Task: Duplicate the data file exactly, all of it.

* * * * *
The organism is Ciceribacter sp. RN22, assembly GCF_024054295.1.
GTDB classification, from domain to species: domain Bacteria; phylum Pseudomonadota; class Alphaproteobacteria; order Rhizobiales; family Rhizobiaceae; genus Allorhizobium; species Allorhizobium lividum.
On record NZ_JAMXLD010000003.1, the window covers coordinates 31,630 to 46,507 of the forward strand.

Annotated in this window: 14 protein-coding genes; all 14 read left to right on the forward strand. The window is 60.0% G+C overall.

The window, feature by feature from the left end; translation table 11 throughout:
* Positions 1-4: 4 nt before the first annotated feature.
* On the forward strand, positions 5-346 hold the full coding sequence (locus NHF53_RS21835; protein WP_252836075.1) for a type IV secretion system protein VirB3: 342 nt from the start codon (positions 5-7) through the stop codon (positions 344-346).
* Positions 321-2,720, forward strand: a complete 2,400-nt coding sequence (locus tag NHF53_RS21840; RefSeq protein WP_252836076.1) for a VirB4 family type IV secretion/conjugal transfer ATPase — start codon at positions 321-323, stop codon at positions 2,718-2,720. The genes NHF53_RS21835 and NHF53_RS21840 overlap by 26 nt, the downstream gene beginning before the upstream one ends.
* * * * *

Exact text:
The organism is Ciceribacter sp. RN22, assembly GCF_024054295.1.
GTDB classification, from domain to species: domain Bacteria; phylum Pseudomonadota; class Alphaproteobacteria; order Rhizobiales; family Rhizobiaceae; genus Allorhizobium; species Allorhizobium lividum.
On record NZ_JAMXLD010000003.1, the window covers coordinates 31,630 to 46,507 of the forward strand.

Annotated in this window: 14 protein-coding genes; all 14 read left to right on the forward strand. The window is 60.0% G+C overall.

The window, feature by feature from the left end; translation table 11 throughout:
* Positions 1-4: 4 nt before the first annotated feature.
* On the forward strand, positions 5-346 hold the full coding sequence (locus NHF53_RS21835; protein WP_252836075.1) for a type IV secretion system protein VirB3: 342 nt from the start codon (positions 5-7) through the stop codon (positions 344-346).
* Positions 321-2,720, forward strand: a complete 2,400-nt coding sequence (locus tag NHF53_RS21840; RefSeq protein WP_252836076.1) for a VirB4 family type IV secretion/conjugal transfer ATPase — start codon at positions 321-323, stop codon at positions 2,718-2,720. The genes NHF53_RS21835 and NHF53_RS21840 overlap by 26 nt, the downstream gene beginning before the upstream one ends.